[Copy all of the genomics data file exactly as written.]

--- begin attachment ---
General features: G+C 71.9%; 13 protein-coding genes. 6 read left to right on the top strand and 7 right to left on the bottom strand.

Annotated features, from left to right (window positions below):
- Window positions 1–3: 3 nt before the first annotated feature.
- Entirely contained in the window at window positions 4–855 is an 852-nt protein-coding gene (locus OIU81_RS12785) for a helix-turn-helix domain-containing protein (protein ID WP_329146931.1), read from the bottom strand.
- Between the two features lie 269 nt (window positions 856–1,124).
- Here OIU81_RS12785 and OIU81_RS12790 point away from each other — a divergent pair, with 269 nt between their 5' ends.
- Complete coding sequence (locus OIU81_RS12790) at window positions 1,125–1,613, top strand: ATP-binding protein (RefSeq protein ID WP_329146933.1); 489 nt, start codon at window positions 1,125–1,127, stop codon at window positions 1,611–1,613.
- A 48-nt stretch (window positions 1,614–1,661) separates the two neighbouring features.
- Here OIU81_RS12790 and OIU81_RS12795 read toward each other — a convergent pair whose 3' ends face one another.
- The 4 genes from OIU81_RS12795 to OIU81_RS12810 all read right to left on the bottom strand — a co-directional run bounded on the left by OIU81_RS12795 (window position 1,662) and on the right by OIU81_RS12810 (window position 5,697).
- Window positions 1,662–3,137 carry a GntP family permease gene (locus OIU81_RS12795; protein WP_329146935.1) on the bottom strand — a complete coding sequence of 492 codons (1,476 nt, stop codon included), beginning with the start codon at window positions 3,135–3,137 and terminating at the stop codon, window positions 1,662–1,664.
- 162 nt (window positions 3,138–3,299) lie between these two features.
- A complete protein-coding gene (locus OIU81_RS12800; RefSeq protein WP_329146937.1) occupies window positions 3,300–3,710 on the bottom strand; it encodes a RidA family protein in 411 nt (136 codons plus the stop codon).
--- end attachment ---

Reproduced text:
General features: G+C 71.9%; 13 protein-coding genes. 6 read left to right on the top strand and 7 right to left on the bottom strand.

Annotated features, from left to right (window positions below):
- Window positions 1–3: 3 nt before the first annotated feature.
- Entirely contained in the window at window positions 4–855 is an 852-nt protein-coding gene (locus OIU81_RS12785) for a helix-turn-helix domain-containing protein (protein ID WP_329146931.1), read from the bottom strand.
- Between the two features lie 269 nt (window positions 856–1,124).
- Here OIU81_RS12785 and OIU81_RS12790 point away from each other — a divergent pair, with 269 nt between their 5' ends.
- Complete coding sequence (locus OIU81_RS12790) at window positions 1,125–1,613, top strand: ATP-binding protein (RefSeq protein ID WP_329146933.1); 489 nt, start codon at window positions 1,125–1,127, stop codon at window positions 1,611–1,613.
- A 48-nt stretch (window positions 1,614–1,661) separates the two neighbouring features.
- Here OIU81_RS12790 and OIU81_RS12795 read toward each other — a convergent pair whose 3' ends face one another.
- The 4 genes from OIU81_RS12795 to OIU81_RS12810 all read right to left on the bottom strand — a co-directional run bounded on the left by OIU81_RS12795 (window position 1,662) and on the right by OIU81_RS12810 (window position 5,697).
- Window positions 1,662–3,137 carry a GntP family permease gene (locus OIU81_RS12795; protein WP_329146935.1) on the bottom strand — a complete coding sequence of 492 codons (1,476 nt, stop codon included), beginning with the start codon at window positions 3,135–3,137 and terminating at the stop codon, window positions 1,662–1,664.
- 162 nt (window positions 3,138–3,299) lie between these two features.
- A complete protein-coding gene (locus OIU81_RS12800; RefSeq protein WP_329146937.1) occupies window positions 3,300–3,710 on the bottom strand; it encodes a RidA family protein in 411 nt (136 codons plus the stop codon).